Welcome to my tales of cookery school, food and travel

The first 30+ posts of this blog describe my experiences as I complete a nine month cooking course - the City and Guilds Diploma in Food Preparation and Culinary Art. I did this after I moved out of full time employment and it was purely selfish - I love food, cooking, eating and drinking. Subsequent posts are about, food, travel and adventures.

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Sunday, 7 August 2011

Week 4: Scaling the EU butter mountain

Butter mountain - defined by agriculturedictionary.com as a popular term for vast quantities of dairy produce in the form of  butter, which has been paid for by EU governments and put into cold store. By further definition, my own, the mountain is depleted by French classical cookery and the City and Guilds requirements to turn even the healthiest foods into hideaways for butter and salt - the twin evil enemies of arteries, but also the dynamic duo that make food taste good! So even in a week when we are engaged in the prosaic pastimes of boiling, steaming and ...yawn... I forget....oh yes -  poaching, kilos of butter are flowing around the kitchen and, ultimately and inevitably, onto the hips of unwitting diners.

The assessment for this week is Poached Chicken with Mustard Cream Sauce, Minted Potatoes, Vichy Carrots, and Steamed Broccoli. Having added Creme Fraiche to the sauce, tossed the new potatoes in butter before adding mint, and cooking the carrots in butter, you would think the steamed broccoli at least will emerge unscathed: but no! my assessor's feedback is that everything is very nicely cooked but I have not tossed the broccoli in butter (as required) or seasoned it with salt. Arrggghhhh.
However, I do still achieve Merit - was it the lack of butter and salt that kept me from a Distinction???   Next time I will ask.  It isn't a plate of food that excites me, though when transported home and reheated the hunter-gatherer eats it without complaint, and professes it delicious.

So you will gather that after the highs of sauces and stock making, I am less enthusiastic about this week's activities. I know why the course must cover the basics and I do expect days or weeks like this. It doesn't get more basic than boiling cauliflower, steaming broccoli and cabbage, boiling pasta and rice, and boiling and poaching eggs! We also steam bake fish en papillote (in a paper envelope), boil corned beef, make steam puddings and custard, poach pears and turn more potatoes - so we can toss them in butter and parsley.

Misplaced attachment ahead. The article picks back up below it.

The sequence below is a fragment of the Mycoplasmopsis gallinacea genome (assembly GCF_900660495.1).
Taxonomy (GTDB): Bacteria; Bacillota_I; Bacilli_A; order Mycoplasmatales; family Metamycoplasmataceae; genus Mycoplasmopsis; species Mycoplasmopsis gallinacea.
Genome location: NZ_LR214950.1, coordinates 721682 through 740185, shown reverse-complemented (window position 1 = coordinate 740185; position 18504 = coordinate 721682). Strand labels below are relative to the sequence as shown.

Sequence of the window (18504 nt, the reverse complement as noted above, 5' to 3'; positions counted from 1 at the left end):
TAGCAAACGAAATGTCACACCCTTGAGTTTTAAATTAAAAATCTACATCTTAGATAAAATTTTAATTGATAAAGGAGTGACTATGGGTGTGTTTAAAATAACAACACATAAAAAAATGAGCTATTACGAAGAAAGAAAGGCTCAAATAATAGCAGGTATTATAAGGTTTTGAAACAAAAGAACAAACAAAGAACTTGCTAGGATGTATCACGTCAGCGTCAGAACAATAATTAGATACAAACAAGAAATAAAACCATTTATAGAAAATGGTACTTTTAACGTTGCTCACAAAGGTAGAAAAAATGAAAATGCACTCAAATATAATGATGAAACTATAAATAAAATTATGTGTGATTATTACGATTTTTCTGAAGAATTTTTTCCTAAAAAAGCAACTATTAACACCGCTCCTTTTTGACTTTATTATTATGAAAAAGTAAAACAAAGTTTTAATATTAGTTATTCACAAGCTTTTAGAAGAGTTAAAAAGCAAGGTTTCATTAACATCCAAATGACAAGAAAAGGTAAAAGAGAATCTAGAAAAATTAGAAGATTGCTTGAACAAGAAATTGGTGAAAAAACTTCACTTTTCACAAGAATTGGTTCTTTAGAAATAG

Looking on the bright side, I learn a few things. Well, two things actually: how to pre-cook various foods for ease of final preparation during restaurant service; and more excitingly how to poach eggs in a vortex. Very sci-fi don't you think? Start with a deepish pot water to which you add a little white vinegar (this helps set the white). Bring it to the boil then you reduce to a fast simmer. Now, create the vortex! to do this simply swirl the water around into a fast moving whirlpool. You can use a wooden spoon or similar to do this.
Quickly drop in the eggs (probably only 2 at a time) - and I do mean quickly. When doing this at home again at the weekend I didn't crack one of the eggs cleanly enough and the egg went in a bit slowly. The speed of the water movement meant that the white sort of separated from the egg, which clearly is not the purpose of the exercise. Poach the eggs for about 3 minutes then remove and place in ice water to stop the cooking. They are easy to handle at this stage and you can tidy up the raggy edges for better presentation. Reheat in hot water when you need them. Possibly more of a cafe or restaurant thing as you can refrigerate the eggs ready to reheat when needed. Anyway, call me easily thrilled, but I think it's cool! The eggs cook evenly and you don't end up with those snotty white bits you sometimes get with regular poaching. I tried to take a photo of the egg in the vortex but the foamy bit of white on top of the water mean you can't really see anything useful, so sorry about that.

One other thing I learn is that the inside temperature of cooked chicken should be 77 degrees Celcius. Be prepared for frightening statistics and horrifying stories of bacteria when we complete the Food Safety unit in a couple of weeks. I have already vowed never to eat anything from a bain-marie ever again unless I take the temperature of the water beforehand.

Things are shaking down in the class a bit. Dumb and Dumber, whom I haven't introduced you to until now, have both had warnings about attendance and timekeeping. The best thing they could do it drop out - for all our sakes. I know they are 16 or 17 year old boys with all the attendant idiocy that comes with that, but as Nigel Latta says "they're not right in the head" through these years. So, when our tutor talks about cinnamon and how it is used sparingly and cooked in dishes, never used "raw", Dumb has to eat a teaspoonful;  when we are preparing chilli Dumber has to eat a whole one, and so it goes. It they showed some enthusiasm for the course and had some ambition for the skills they could develop, you'd be prepared to cut them some slack; but as it is they slouch from one thing to the next, ask questions about what we've just been told, don't clean as they go, forget to bring their uniforms.... On the other hand, our international student from Kenya, a hulking lad of 18, is keen and focussed, even if he did come to New Zealand more for the rugby! And the young women are full-on into it and good fun to work with. But God, it's a long time since I was 17!